A little girl in Binh Thuan picked up a dog bait shaped like a lollipop and put it in her mouth. The little girl and her sister were watering plants with their mom inside their fenced front yard, alongside their neighbor’s yard. Within seconds the mother saw her young daughter had something in her mouth with a black substance, and her tongue was numb. The mother immediately poked the girl’s throat to vomit and scooped water into her mouth.
In less than five minutes the little girl was thrashing in violent convulsions. Her eyes had already rolled back as she was urgently rushed to hospital. She stopped breathing as she arrived at Binh Thuan Provincial General Hospital. Cyanide and sulfur are common ingredients for dog thief baits.
Doctors at the hospital worked on the little girl for an hour, desperately trying to revive her as her hysterical mother wept uncontrollably for her baby’s life. The little girl was dead and could not be revived.
The mother brought the bait with her to the hospital hoping it would help doctors save her baby. She also had black mucus stuck to her hands, from her convulsing baby’s mouth.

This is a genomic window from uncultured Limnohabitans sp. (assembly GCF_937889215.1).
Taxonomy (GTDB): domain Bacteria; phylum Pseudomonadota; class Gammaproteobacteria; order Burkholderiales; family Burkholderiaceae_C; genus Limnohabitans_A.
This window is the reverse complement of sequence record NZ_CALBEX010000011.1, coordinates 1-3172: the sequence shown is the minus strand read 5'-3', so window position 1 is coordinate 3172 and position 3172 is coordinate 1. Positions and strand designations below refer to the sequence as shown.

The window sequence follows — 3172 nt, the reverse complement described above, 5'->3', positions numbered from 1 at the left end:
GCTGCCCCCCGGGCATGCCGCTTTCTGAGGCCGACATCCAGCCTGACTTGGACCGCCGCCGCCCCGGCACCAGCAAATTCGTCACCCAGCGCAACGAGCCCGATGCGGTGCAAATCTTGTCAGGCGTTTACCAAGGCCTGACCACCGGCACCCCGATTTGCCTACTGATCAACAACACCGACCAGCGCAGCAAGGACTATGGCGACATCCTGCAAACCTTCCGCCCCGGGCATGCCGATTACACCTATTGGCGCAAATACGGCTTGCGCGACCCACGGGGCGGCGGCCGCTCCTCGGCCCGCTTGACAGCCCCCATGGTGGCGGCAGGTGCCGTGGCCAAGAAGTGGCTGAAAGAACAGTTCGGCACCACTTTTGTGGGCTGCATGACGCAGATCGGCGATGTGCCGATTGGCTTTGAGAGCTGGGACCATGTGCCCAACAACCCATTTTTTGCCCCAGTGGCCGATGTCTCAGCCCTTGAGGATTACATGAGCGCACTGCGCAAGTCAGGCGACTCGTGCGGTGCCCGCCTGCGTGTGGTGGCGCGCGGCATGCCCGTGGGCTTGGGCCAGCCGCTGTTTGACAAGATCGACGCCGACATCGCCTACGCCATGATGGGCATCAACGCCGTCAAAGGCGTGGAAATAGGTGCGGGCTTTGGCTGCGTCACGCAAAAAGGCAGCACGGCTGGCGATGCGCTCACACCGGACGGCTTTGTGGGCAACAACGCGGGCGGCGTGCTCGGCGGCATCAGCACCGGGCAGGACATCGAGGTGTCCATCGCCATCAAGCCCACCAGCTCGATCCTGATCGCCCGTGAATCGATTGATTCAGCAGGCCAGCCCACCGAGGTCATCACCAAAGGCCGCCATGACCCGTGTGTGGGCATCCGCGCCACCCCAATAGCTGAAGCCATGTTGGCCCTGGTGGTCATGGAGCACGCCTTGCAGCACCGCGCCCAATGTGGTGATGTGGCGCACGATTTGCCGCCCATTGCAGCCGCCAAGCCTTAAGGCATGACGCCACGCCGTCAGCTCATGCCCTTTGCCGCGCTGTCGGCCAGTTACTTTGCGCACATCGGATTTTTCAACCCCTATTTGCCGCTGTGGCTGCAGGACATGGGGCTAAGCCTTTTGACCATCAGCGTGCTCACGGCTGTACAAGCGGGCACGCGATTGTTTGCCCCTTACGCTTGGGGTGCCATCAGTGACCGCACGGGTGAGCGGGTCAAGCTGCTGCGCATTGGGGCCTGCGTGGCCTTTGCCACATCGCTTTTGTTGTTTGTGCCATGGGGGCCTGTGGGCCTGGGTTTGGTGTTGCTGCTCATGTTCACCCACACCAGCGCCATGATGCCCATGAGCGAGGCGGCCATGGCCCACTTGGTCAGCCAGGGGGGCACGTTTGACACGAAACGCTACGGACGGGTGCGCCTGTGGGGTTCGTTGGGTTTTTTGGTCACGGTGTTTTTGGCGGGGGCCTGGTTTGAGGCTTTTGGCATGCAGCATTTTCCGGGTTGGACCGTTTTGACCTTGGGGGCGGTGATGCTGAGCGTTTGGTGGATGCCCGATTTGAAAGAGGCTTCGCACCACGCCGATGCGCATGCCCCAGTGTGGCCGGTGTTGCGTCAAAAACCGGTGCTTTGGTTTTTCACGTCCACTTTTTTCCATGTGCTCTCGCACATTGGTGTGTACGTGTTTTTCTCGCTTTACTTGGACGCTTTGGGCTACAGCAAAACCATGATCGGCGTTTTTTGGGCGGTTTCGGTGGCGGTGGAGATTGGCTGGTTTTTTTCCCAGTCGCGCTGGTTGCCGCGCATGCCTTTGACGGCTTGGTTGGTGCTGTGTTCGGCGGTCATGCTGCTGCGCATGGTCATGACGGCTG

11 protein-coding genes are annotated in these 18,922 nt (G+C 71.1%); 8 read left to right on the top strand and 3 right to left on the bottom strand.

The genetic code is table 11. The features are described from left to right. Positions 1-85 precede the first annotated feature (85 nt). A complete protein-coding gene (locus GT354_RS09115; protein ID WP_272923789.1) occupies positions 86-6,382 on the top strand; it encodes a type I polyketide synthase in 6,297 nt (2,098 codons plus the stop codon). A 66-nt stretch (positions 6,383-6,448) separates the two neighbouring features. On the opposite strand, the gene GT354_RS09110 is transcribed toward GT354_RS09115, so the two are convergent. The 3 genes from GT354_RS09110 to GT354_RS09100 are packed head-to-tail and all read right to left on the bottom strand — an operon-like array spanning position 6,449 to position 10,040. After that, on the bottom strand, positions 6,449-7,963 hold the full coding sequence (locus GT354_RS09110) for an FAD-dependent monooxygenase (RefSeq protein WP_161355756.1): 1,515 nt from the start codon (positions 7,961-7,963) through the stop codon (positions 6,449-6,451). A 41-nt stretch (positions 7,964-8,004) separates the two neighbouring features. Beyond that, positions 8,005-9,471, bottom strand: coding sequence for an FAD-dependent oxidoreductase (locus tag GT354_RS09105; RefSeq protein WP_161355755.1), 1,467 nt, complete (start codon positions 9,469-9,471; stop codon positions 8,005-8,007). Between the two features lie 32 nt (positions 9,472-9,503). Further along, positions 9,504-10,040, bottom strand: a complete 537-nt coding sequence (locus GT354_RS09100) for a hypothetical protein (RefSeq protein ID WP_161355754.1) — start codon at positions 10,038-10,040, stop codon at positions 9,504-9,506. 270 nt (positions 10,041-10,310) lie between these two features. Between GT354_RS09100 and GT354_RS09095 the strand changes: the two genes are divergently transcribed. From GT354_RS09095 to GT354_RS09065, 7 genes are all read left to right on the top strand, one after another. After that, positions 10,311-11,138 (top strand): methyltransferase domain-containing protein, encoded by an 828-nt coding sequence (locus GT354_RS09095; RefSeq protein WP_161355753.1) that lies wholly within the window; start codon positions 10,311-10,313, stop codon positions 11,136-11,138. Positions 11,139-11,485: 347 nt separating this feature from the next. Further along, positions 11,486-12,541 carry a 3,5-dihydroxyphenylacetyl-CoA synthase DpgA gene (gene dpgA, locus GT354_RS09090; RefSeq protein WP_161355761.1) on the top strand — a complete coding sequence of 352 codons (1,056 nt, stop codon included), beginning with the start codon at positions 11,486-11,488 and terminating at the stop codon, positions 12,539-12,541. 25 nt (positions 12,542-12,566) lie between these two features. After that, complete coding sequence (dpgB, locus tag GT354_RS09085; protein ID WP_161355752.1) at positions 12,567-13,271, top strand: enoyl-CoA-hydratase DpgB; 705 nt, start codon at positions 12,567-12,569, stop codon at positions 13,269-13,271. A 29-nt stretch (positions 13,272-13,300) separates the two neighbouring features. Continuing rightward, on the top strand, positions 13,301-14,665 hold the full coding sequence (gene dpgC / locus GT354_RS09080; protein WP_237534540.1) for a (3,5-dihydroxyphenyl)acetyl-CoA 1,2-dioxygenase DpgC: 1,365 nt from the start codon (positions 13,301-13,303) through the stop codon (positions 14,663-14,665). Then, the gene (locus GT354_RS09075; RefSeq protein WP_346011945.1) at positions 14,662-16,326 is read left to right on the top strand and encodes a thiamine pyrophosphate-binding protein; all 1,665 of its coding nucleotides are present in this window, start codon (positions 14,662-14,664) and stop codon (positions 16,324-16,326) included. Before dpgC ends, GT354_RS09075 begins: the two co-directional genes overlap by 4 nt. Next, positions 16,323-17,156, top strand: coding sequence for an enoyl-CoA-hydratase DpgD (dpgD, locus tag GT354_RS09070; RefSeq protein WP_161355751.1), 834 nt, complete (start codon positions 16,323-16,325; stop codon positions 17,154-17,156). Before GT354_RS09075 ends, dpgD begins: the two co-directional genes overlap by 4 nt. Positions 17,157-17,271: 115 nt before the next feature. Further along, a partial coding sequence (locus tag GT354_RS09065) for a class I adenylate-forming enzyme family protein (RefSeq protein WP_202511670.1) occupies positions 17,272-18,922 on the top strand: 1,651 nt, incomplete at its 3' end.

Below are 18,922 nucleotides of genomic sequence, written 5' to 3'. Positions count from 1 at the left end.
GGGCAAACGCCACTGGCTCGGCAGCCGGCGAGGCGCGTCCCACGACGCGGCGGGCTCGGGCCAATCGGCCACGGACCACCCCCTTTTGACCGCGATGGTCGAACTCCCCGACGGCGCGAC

The family do not have a dog but the neighbors do. Its believed dog thieves threw the bait to try and poison the neighbor’s dog through the fence. Local residents complained many dog baits are regularly thrown alongside roads by dog thieves who want quick cash for drugs.
Police removed the dog bait which the mother brought to the hospital. Footage from street security cameras is being used in the police investigation to find the dog thieves.
Last month in Thuan Bac district two little 4 year old girls were playing in their fenced front yard. They saw lollipops wrapped in paper so they shared them. Within minutes both little girls went into violent convulsions with severe breathing difficulties. They were rushed to hospital where one of the girls died and could not be revived.
Local Vietnamese people should not have to live in fear of their children or pets being poisoned in their own fenced yards. The government needs to hear the voice of their own people living in Vietnam and bring in animal protections laws. This would be the first step to ending Vietnam’s cruel dog and cat meat trades, which in turn would end dog thief activity.
Fight Dog Meat will continue to bring you reports from dog and cat meat countries and the wonderful work their rescuers are doing despite no animal protection laws. Turning away or sitting quietly does not end the trade. We’ll keep exposing what is taking place to these animals. We’re helping local volunteers have a louder voice on a world platform. Ultimately it’s the voice of the country’s own people whom their government will eventually be forced to listen to, for positive change for animals.
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